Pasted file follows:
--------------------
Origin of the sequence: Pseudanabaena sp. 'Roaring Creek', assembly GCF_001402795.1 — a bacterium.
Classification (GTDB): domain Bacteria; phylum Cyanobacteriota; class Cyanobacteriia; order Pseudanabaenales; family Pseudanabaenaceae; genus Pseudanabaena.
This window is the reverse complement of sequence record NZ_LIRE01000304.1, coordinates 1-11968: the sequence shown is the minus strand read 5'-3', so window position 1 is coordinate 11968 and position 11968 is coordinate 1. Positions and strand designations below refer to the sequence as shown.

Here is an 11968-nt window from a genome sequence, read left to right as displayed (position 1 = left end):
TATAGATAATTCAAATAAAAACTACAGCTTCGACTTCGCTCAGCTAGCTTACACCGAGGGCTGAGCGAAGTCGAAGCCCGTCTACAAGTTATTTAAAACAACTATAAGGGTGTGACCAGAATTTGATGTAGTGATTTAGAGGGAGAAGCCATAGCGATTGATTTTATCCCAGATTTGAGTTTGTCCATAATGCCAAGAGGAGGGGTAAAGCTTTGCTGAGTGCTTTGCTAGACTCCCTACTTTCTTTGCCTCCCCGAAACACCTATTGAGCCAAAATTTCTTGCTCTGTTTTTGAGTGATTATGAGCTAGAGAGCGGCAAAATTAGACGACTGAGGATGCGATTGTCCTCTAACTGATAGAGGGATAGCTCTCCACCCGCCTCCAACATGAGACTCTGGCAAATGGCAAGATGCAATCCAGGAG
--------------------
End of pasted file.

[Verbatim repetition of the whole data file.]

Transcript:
Origin of the sequence: Pseudanabaena sp. 'Roaring Creek', assembly GCF_001402795.1 — a bacterium.
Classification (GTDB): domain Bacteria; phylum Cyanobacteriota; class Cyanobacteriia; order Pseudanabaenales; family Pseudanabaenaceae; genus Pseudanabaena.
This window is the reverse complement of sequence record NZ_LIRE01000304.1, coordinates 1-11968: the sequence shown is the minus strand read 5'-3', so window position 1 is coordinate 11968 and position 11968 is coordinate 1. Positions and strand designations below refer to the sequence as shown.

Here is an 11968-nt window from a genome sequence, read left to right as displayed (position 1 = left end):
TATAGATAATTCAAATAAAAACTACAGCTTCGACTTCGCTCAGCTAGCTTACACCGAGGGCTGAGCGAAGTCGAAGCCCGTCTACAAGTTATTTAAAACAACTATAAGGGTGTGACCAGAATTTGATGTAGTGATTTAGAGGGAGAAGCCATAGCGATTGATTTTATCCCAGATTTGAGTTTGTCCATAATGCCAAGAGGAGGGGTAAAGCTTTGCTGAGTGCTTTGCTAGACTCCCTACTTTCTTTGCCTCCCCGAAACACCTATTGAGCCAAAATTTCTTGCTCTGTTTTTGAGTGATTATGAGCTAGAGAGCGGCAAAATTAGACGACTGAGGATGCGATTGTCCTCTAACTGATAGAGGGATAGCTCTCCACCCGCCTCCAACATGAGACTCTGGCAAATGGCAAGATGCAATCCAGGAG